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SOAP intermediary - issue 70 (cont'd)

From: Jean-Jacques Moreau <jjmoreau@acm.org>
Date: Fri, 12 Oct 2001 09:46:16 +0200
Message-ID: <3BC69FC8.3E73F4AB@acm.org>
To: Doug Davis <dug@us.ibm.com>
CC: Mark Nottingham <mnot@akamai.com>, "xml-dist-app@w3.org" <xml-dist-app@w3.org>, Noah Mendelsohn <Noah_Mendelsohn@lotus.com>
[Switching to dist-app.]

Then I think the term you are looking for is a SOAP node, not a SOAP processor.

As for your second point, you seem to suggest the following path:
    A -> B -> A -> C
where A, B and C are SOAP intermediaries.

We are arguing about B's role. Personally, I think B is both a receiver and a
sender, ie. it does forward the (possibly modified) message back to A.

Jean-Jacques.

Doug Davis wrote:

> They might, or might not, be on the same host - I don't
> think it matters.  The spec doesn't say (rightly so) that
> nodes or processors must, or must not, be on the same host.
>
> The text you proposed doesn't address my original concern
> (about implying that it MUST be the intermediary that does
> the forwarding), how about:
>   A SOAP intermediary is a SOAP receiver but is not the
>   ultimate destination of the SOAP message.  It is target-
>   able from within a SOAP message, and MUST adhere to the
>   SOAP processing model.  When completed with its processing,
>   the SOAP message will be forwarded further along the SOAP
>   message path to the next SOAP node.
>
> -Dug
>
> Jean-Jacques Moreau <jjmoreau@acm.org> on 10/10/2001 07:56:52 AM
>
> To:   Doug Davis/Raleigh/IBM@IBMUS
> cc:   Mark Nottingham <mnot@akamai.com>, w3c-xml-protocol-wg@w3.org, Noah
>       Mendelsohn <Noah_Mendelsohn@lotus.com>
> Subject:  Re: Extra agenda item (short) for Oct 3 XMLP telcon -- issue 70
>
> Are the "controller" and "SOAP nodes" in your example below colocated on
> the same host? If so, I
> think your "SOAP nodes" are really "SOAP processors" colocated on the same
> "SOAP node", and not
> "SOAP nodes" themselves.
>
> This being said, I am beginning to think an intermediary may not do any
> forwarding, for example if
> it fails to find the next node or if there is an instruction (block) that
> tells it not to forward
> the message (if some condition holds, e.g.); but I guess this is the
> exceptional case, not the
> usual one?
>
> Trying to take previous input from you, Mark and Noah into accountw, what
> about:
>
>      A SOAP intermediary is both a SOAP receiver and a SOAP sender,
> target-able from within a
>      SOAP message. It may process any block from the SOAP message (and not
> only blocks
>      targeted at itself) and may add new blocks to the message. It may
> transmit the message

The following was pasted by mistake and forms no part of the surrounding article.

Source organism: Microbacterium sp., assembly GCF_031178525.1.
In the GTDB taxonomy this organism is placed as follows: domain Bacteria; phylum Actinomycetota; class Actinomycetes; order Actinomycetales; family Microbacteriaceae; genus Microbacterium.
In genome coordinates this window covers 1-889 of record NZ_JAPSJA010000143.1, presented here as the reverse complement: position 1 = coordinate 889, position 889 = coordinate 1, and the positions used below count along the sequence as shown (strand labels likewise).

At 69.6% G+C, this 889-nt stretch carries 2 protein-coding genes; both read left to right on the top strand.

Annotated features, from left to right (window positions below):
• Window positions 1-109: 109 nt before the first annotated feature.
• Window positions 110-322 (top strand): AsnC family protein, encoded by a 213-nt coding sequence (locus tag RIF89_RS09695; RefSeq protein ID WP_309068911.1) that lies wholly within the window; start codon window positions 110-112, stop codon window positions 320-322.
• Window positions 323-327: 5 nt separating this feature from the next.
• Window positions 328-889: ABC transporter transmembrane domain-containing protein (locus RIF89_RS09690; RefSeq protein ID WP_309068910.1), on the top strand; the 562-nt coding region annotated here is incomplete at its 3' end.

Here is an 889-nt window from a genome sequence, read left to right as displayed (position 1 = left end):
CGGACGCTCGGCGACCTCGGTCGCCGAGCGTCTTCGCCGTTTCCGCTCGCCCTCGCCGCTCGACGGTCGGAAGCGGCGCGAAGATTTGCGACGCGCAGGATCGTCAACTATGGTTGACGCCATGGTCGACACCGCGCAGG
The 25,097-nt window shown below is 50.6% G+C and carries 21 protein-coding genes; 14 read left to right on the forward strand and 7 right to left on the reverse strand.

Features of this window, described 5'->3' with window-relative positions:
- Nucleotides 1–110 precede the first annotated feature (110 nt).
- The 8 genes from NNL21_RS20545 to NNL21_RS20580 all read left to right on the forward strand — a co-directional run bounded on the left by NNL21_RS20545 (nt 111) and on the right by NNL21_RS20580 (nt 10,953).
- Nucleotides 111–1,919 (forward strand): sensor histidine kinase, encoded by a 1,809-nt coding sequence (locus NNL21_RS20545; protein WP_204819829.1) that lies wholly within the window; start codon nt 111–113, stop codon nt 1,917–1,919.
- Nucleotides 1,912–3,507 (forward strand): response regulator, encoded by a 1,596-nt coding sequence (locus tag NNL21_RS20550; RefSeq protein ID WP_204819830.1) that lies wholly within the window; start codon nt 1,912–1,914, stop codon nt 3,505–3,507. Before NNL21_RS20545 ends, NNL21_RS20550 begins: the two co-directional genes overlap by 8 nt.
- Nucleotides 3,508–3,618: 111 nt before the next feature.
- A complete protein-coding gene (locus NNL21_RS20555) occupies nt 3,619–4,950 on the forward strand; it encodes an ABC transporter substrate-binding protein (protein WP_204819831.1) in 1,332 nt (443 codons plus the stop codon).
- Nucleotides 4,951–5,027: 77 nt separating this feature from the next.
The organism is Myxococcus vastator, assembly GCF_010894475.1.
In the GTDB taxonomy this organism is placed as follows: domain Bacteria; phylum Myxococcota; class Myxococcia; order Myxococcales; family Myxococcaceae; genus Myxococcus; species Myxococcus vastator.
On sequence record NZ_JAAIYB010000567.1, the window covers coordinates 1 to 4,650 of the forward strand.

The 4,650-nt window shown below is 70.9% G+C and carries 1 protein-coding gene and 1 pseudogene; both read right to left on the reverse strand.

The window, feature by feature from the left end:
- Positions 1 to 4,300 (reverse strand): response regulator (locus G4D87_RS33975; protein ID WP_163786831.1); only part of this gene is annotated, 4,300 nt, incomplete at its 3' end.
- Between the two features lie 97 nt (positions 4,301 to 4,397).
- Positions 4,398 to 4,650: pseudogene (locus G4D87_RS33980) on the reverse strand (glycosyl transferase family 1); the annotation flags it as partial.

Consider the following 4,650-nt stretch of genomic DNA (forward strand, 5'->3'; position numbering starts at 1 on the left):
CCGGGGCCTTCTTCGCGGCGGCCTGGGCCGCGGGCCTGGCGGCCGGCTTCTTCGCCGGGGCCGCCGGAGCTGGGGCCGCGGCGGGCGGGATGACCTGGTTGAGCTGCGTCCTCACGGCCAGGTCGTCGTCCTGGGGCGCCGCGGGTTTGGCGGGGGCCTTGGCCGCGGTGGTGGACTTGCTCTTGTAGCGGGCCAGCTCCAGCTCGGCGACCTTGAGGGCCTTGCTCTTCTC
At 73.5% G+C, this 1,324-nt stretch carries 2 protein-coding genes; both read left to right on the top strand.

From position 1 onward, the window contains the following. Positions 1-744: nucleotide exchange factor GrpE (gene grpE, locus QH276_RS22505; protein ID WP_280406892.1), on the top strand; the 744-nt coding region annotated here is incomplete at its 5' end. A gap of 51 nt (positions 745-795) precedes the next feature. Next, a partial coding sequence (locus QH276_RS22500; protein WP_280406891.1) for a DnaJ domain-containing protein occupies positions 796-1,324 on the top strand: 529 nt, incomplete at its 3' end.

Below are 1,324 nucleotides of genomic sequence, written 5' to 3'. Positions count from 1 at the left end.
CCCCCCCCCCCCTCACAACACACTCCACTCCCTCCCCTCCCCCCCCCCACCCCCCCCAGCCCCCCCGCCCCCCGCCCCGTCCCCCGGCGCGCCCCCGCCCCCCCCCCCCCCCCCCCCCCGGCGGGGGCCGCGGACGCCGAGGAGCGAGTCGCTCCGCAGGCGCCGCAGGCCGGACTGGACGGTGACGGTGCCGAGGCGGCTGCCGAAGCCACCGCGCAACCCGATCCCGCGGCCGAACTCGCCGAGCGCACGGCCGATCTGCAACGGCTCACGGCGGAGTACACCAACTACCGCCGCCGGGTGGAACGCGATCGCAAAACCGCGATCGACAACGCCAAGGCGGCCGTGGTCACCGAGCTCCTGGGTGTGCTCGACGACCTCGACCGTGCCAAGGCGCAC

>      further along the SOAP message path.'
>
> Here is a variation for the last sentence:
>
>      'It usually transmits the message further along the SOAP message path,
> although if may
>      not do so, for example if it fails to find the next node or one of the
> message's block
>      instructs it not to do so.'
>
> Jean-Jacques.
>
> Doug Davis wrote:
>
> > I think you're right - I think "SOAP sender" should probably be
> > removed.  For why a SOAP intermediary does not necessarily
> > do forwarding...seemy note at the bottom of this mail for my
> > reasoning behind it.
> > -Dug
> > [...]
> > > > > [issue]
> > > > > Section 1.4.2: SOAP intermediary (et al)
> > > > >   A SOAP intermediary is both a SOAP receiver and a SOAP
> > > > >   sender, target-able from within a SOAP message. It processes
> > > > >   a defined set of blocks in a SOAP message along a SOAP
> > > > >   message path. It acts in order to forward the SOAP message
> > > > >   towards the ultimate SOAP receiver.
> > > > > This  last sentence seems to imply that intermediaries do
> > > > > forwarding when in fact they might not do that at all. Do these
> > > > > terms imply a certain implementation choice?  We typically think
> > > > > of the processing model where messages are PUSHed to a SOAP node
> > > > > and then that node will then PUSH it on to the next node.  I see
> > > > > a mode of operation that might not fit all of the definitions as
> > > > > stated above, for example:
> > > > >   Each SOAP Node is invoked with the SOAP message thru a simple
> > > > >   procedure call.  In this mode an intermediary doesn't forward
> > > > >   on the message, it just returns (notice it might return "void"
> > > > >   or it might return a SOAPEnvelope object depending on whether
> > > > >   it is supposed to modify the message) it would then be up to
> > > > >   the controller that is doing the call's to then determine which
> > > > >   is the next SOAP node to "call".
Received on Friday, 12 October 2001 03:46:29 GMT

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